Background: Randomized controlled trials are powerful tools to evaluate the outcomes of clinical treatments. However, these trials tend to be expensive and time-consuming, and their conclusions can be threatened by several limitations. This study estimated the strength of three common limitations (underenrollment, selective enrollment, and nonadherence to protocol) in a proposed study of adolescent idiopathic scoliosis.
Methods: Patients with scoliosis and their parents were asked to complete a web-based survey about their preferences concerning a hypothetical randomized trial. Adolescents without scoliosis and their parents also participated. Surveys included questions about treatment preference, likelihood of participation, required risk reduction, and propensity to drop out or choose a different treatment while enrolled in the study.
Results: Ninety adolescents and eighty-three parents participated. Observation was preferred to bracing by the majority of subjects. Overall, 33% of the parents and adolescents would both agree to participate in the hypothetical trial. Of the subjects who would not agree to participate, the majority would rather share the decision-making responsibility with the physician than have the treatment chosen in a random fashion. Many of the subjects would consider changing treatments during the course of the trial if they were not satisfied with the outcomes; the majority of parents who preferred bracing would consider crossing over to the bracing arm if their children were randomized to observation.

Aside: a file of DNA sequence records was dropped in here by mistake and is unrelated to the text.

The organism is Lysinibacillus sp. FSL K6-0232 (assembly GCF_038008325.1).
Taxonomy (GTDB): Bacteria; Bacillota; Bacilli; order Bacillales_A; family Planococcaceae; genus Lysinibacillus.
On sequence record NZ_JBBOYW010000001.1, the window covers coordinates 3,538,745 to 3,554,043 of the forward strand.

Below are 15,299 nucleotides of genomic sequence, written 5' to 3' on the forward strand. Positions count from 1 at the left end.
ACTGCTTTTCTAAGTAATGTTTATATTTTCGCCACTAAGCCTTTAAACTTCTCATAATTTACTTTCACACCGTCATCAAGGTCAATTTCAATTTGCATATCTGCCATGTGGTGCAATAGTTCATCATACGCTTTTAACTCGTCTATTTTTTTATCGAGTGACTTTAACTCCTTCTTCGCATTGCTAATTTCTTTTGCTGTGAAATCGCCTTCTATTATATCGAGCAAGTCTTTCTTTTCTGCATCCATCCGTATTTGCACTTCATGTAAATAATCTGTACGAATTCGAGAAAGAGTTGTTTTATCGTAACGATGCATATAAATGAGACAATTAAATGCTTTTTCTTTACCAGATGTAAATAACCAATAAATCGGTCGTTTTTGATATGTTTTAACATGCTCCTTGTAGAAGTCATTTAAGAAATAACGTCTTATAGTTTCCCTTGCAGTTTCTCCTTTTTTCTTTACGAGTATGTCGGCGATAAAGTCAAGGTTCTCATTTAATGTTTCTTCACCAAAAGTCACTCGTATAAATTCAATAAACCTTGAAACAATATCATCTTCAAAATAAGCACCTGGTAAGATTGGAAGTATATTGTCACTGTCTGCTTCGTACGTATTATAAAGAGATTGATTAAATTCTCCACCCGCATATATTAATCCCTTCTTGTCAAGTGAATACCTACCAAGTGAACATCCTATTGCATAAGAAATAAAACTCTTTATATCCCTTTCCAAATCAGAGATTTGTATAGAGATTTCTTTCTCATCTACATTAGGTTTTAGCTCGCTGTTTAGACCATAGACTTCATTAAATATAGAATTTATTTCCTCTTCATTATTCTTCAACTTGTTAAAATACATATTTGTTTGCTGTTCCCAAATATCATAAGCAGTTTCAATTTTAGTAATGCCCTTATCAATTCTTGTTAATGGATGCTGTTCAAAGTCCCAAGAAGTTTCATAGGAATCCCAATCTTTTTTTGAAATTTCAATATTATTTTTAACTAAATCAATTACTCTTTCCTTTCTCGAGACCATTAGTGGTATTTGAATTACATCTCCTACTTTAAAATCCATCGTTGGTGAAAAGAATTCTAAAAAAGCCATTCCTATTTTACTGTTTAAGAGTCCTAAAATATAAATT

Conclusions: Recruitment into a randomized trial of bracing compared with observation for the treatment of adolescent idiopathic scoliosis may well be problematic, considering the relatively small percentage of families who said they would consider randomization. Additionally, the threat of nonadherence to protocol may be strong and must be addressed in the protocol of the trial. Most families wanted to make the treatment decision with the physician in lieu of randomization; therefore, the role of the physician in patient recruitment and retention should not be underestimated.